Wednesday, May 7, 2008

The Big Question

"What would you like to do better as a Learning Professional?"

Was the Learning Circuits question of the month for April. I'm late, but that's still better than never. My answer is: "A lot!" But that's what you get when you are only 6 months into becoming a "Learning Professional". But the most important thing I would like to do better is finding a middle ground in my work: balance.

We have a small development team, but we have big clients and more importantly: big projects. For a big Dutch retailer we are developing a game-based introduction course for their commercial department about the meaning of their brand, marketing, work processes and more. There is a lot to do: content needs to be defined with the client (what is essential, optional, irrelevant), the content needs to be written, a design (graphic, interaction, interface, navigation, storyline) needs to be created, it all has to be developed, it needs to be tested, reviewed and deployed.

Like I said: it's big. And now I need to find a way to balance it. To break the big parts into small parts, to make it manageable, to define roles, to define tasks which I and the rest of the team can clearly see and work towards. But how do I do that? I have to switch constantly from project to project, from being the copy writer to the graphic designer, from content analysis to project management - it's difficult to step away from it and have a clear overview.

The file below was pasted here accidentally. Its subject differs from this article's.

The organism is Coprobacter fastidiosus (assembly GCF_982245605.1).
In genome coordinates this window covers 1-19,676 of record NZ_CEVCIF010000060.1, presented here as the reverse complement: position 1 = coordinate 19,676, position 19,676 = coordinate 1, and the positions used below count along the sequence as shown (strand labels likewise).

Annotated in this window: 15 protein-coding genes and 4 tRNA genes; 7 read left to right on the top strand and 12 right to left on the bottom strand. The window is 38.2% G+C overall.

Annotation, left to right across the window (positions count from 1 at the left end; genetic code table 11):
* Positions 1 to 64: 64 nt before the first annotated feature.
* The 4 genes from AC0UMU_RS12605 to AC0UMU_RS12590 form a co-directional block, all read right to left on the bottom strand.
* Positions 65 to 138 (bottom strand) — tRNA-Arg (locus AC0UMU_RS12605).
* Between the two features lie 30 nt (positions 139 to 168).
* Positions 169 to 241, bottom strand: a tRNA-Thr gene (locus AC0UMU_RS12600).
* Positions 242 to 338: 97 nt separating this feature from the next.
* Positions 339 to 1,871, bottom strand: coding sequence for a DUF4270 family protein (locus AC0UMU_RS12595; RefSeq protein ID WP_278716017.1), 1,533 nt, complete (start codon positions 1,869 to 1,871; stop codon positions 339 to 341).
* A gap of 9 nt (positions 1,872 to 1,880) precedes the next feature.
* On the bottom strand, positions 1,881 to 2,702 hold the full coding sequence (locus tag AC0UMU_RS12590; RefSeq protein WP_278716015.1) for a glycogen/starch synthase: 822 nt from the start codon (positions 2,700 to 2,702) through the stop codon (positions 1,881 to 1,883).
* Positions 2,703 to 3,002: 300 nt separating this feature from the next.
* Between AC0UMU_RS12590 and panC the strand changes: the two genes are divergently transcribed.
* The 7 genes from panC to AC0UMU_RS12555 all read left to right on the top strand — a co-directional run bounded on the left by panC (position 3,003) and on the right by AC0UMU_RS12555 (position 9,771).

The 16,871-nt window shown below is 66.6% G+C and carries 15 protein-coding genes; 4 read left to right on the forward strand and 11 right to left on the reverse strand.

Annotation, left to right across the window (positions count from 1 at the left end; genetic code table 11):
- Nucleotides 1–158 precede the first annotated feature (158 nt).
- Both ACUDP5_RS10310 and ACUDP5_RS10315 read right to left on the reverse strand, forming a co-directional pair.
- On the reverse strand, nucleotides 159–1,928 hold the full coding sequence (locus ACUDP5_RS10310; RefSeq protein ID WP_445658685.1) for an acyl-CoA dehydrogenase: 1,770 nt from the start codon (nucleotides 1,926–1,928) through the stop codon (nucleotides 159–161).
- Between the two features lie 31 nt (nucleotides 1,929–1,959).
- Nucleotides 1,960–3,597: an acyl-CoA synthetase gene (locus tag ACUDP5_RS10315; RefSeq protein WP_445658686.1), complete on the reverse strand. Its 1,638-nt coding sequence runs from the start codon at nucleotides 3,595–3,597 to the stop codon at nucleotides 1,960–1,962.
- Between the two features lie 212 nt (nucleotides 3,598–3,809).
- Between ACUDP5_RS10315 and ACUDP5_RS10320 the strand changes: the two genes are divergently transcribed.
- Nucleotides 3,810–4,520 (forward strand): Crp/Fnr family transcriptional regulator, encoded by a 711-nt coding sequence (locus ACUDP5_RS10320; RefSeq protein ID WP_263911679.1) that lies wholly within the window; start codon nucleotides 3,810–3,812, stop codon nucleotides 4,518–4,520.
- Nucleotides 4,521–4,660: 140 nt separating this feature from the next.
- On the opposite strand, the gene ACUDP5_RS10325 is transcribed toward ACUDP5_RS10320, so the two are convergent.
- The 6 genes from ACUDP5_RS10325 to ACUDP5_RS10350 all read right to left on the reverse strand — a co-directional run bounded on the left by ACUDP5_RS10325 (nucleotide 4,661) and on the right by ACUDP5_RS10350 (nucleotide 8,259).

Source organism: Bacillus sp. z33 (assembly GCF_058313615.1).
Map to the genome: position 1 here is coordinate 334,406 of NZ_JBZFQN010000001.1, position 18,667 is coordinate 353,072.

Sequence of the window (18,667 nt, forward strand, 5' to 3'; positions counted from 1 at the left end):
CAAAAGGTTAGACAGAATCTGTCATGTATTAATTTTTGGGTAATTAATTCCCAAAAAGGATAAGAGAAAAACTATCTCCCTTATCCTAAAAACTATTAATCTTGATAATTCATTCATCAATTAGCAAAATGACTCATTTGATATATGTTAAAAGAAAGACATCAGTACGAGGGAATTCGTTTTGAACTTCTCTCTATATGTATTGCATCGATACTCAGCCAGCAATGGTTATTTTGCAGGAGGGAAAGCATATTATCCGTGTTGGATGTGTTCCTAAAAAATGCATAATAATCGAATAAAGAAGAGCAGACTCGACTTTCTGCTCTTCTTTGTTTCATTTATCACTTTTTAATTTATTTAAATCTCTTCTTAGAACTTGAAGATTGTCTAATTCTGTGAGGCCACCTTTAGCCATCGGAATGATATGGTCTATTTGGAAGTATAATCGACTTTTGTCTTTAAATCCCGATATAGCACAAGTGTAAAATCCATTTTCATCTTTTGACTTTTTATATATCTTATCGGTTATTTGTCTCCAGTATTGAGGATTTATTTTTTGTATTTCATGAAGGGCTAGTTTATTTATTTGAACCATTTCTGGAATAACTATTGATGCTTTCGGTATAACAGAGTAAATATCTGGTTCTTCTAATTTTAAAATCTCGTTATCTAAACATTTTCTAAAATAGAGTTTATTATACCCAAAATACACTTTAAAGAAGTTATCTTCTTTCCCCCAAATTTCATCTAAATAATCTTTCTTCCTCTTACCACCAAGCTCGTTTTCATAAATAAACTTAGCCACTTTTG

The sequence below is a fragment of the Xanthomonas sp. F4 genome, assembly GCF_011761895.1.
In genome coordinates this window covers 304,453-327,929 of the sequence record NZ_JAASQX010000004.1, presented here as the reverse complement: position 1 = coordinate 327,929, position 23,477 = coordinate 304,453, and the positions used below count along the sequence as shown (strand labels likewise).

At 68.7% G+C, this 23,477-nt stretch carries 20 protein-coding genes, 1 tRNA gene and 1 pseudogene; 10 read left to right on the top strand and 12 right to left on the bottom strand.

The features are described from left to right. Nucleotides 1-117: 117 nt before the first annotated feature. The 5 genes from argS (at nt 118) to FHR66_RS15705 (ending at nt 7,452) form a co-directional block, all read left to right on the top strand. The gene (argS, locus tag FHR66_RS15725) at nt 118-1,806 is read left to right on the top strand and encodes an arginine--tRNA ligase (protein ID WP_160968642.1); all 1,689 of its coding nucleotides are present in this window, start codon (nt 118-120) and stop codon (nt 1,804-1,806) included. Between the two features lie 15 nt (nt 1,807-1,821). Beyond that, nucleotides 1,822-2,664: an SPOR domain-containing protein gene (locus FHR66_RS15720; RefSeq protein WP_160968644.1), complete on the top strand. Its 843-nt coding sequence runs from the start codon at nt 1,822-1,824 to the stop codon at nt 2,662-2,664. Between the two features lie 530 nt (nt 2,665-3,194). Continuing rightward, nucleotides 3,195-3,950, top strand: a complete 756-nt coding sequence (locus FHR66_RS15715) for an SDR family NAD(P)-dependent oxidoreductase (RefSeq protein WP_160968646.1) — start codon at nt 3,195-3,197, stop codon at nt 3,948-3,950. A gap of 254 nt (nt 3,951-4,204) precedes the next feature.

Does this sound familiar to any of you? Any strategies or ideas?

1 comment:

Marcel de Leeuwe said...

Hi Jago,

Yes, this sounds familiar! My strategy is to use clear and well-defined methodologies. E.g. a proven instructional design methodology and clear project management procedures. Together with a clear set of rules with your client about responsabilities, milestones etc. they give me something to rely on.

On the other hand I want to create flexibility (e.g. an iterative way of designing) and want to create time and opportunities to step away from the project. Just take a drink (with or without the customer) and think about it. This can be a real time saver!

And maybe a course on juggling will help? :-) But to be honest: I didn't try this one yet.